By ABIGAIL B. ANONGOS
The public consultations on House Bill 5343 (An Act to Establish the Autonomous Region of the Cordillera) have commenced. This, while Charter Change is being campaigned for by its proponents, mainly the PDP-Laban camp with the intention of shifting to a federalist form of government. By itself there is nothing wrong with federalism or even amending the Constitution but we are more concerned of the real score behind the push for Charter Change which is beyond federalism.
A study of the proposed amendments to the Constitution from both the PDP-Laban version and Resolution of Both Houses (RBH) No. 8 summarizes that Cha-Cha only aims to further grant dictatorial powers to the president, weaken the protectionist provisions of the 1987 Constitution and further violate people’s rights. In other words, make the present situation worst. We just witnessed in last week the ouster of CJ Sereno in the final and desperate attempt of the administration to mar judicial independence and finally consolidate all three branches of government. Interested readers may refer to the in-depth review and analysis of Atty. Neri Colmenares Oppose Charter Change Under the Duterte Administration to read the actual amendments to provisions of the Constitution in one assembly of the Movement Against Tyranny (MAT).
To cite a few examples, PDP-Laban deleted the following provisions: provision prohibiting foreign transnational corporations and aliens TNCs from acquiring lands, “The Congress may provide for the applicability of customary laws governing property rights or relations in determining the ownership and extent of ancestral domain” and many others. The RBH meanwhile proposes “Sovereignty resides in the Filipino people THROUGH SUFFRAGE and all government authority xxx emanates from them” over “sovereignty resides in the people and ALL government authority emanates from them” which is provided in all Philippine Constitutions since 1935.
This is where the federalism proponents fall short. They discuss federalism totally unhinged on Charter Change, like the two were unrelated. They present their model of federalism and highlight the gains and successes of federalist states or nations, but do not discuss the actual proposed amendments to the Constitution. They do not discuss that for federalism to take place, the 1987 Constitution must be amendment. I witnessed this from one presentation of PDP Laban during the Philippine Political Science Association Conference Luzon Regional Conference. By all accounts, such is deception.
Thus, to be informed the actual proposed amendments to the Constitution would be of great help to the public so that they are empowered to make an informed decision and know for themselves the deception posed by the proponents. It should be of interest to indigenous peoples in the Cordillera to know of the impact of Charter Change to our remaining unexploited resources. Lastly, there is no clamor for federalism presently save for the proponents.
Cordillera Peoples Alliance organised a workshop on Charter Change, Federalism and Genuine Regional Autonomy last April 23 as part of the 2018 Cordillera Day. Much thanks to Atty. Erin Tañada who substantiated the shared inputs from Nato Reyes of and I, especially with the practical questions raised by participants. As discussed by Atty.Tañada, many of the concerns on governance can be realised even without Charter Change since there is already a Local Government Code. To strengthen its implementation or even study the possibility of making amendments to it could therefore be useful.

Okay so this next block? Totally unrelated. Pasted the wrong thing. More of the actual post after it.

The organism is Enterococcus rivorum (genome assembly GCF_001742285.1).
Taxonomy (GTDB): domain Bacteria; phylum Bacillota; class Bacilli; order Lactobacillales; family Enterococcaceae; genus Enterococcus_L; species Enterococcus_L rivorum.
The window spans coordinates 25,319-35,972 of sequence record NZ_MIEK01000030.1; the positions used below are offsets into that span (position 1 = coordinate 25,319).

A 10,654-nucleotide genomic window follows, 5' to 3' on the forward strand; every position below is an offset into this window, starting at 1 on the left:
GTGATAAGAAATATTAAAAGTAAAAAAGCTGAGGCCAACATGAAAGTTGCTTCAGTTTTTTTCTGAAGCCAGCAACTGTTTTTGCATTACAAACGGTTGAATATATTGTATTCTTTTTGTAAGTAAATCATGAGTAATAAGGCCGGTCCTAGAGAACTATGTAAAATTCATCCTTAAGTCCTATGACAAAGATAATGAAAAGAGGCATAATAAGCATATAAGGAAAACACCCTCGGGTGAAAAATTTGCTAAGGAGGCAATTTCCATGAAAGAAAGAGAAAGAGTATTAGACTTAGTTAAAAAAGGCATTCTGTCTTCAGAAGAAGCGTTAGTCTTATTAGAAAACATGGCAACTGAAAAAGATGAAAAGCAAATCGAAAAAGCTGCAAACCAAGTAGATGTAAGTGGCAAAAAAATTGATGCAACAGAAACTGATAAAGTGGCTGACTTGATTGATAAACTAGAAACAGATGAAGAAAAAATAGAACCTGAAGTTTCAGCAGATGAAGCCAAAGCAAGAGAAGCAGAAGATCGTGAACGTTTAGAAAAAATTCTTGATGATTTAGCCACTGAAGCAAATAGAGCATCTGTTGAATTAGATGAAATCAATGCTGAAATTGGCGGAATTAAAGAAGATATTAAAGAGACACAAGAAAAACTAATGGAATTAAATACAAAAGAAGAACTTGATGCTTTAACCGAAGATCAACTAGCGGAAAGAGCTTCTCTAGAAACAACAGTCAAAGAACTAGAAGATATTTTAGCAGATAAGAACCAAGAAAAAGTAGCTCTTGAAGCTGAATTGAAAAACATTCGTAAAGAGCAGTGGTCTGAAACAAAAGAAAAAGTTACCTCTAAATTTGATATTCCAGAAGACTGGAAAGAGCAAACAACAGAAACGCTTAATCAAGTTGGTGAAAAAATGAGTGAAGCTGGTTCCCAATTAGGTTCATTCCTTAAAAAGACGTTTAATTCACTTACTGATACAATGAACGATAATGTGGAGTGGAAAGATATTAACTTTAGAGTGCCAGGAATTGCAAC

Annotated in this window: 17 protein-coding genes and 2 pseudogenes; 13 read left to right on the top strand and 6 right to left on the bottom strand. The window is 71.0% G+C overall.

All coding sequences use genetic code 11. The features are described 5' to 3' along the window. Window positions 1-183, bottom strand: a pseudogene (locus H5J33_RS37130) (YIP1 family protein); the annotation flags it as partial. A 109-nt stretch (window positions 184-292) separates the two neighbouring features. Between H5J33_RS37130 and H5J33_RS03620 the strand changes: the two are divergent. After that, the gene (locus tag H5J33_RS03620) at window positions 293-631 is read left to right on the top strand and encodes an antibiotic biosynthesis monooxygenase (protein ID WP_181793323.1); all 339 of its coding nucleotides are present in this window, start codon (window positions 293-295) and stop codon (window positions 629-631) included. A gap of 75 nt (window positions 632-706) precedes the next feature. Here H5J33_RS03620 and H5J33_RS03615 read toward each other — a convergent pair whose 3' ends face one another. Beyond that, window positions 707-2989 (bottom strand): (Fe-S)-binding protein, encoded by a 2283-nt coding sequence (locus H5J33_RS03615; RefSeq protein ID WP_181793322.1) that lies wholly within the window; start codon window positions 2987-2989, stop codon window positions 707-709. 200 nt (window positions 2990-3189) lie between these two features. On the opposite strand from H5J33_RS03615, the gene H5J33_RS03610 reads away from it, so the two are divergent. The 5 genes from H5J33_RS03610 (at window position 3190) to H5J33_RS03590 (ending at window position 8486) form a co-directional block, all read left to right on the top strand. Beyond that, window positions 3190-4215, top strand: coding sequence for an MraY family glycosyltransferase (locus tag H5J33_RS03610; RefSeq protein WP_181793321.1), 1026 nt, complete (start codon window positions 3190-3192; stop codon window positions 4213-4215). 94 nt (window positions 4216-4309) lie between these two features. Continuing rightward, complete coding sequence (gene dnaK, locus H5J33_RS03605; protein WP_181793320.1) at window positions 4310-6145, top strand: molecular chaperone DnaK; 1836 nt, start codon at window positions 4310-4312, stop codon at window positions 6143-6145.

Back to House Bill 5343. This would be the fourth attempt if I am not mistaken, to create a Cordillera autonomous region. But as long as it does not address the urgent issues of kakailian, it may as well expect another rejection. Will it put an end to the systematic violation of indigenous peoples’ right to self-determination by the State and big businesses? Will the trumped-up charges be dropped against the 5 Cordillera women human rights defenders? Will militarisation be ended in communities? Will it end the commercialization and misrepresentation of our culture and identity?
Like the need to read up the proposed amendments to the Constitution, we must do the same with HB 5343. It may be worth sharing that the same contentious provision in HB 4649 providing that the Cordillera autonomous region shall compose of the provinces that vote favorably for it remains in HB 5343. It undermines if not outrightly disrespects the Cordillera people’s toil in achieving the regionalised Cordillera on the basis of our aspiration for self-determination defense of ancestral land, culture and identity. So let us engage in the public consultations, ask our questions and state our views.
Talking about misrepresented and commodified culture and identity, there is a queue of tourists in a booth near Burnham Lake that charges an amount to take one’s photo in Igorot attire. Burnham Park is a popular tourist destination and has great potential as a learning hub to reach out and inform local and foreign visitors on the culture and identity of the Igorot people. So if proper authorities can actually look into this, it can serve as a step towards eliminating discrimination of Igorots and commodification of our culture and identity.
We can do more than just allowing photo booths for souvenirs in Igorot attire. And may I take this a tad further—I believe the value of our traditional attire is beyond that. Beyond festivals, we wear it in dignity and honor—it is our identity. My identity is not for sale. We wear it in struggle—there is no better occasion to assert and be bold in one’s identity when fighting for our self-determination. So do not hesitate. Don your tapis and raise your fist. There are many reasons to take to the streets these days. # nordis.net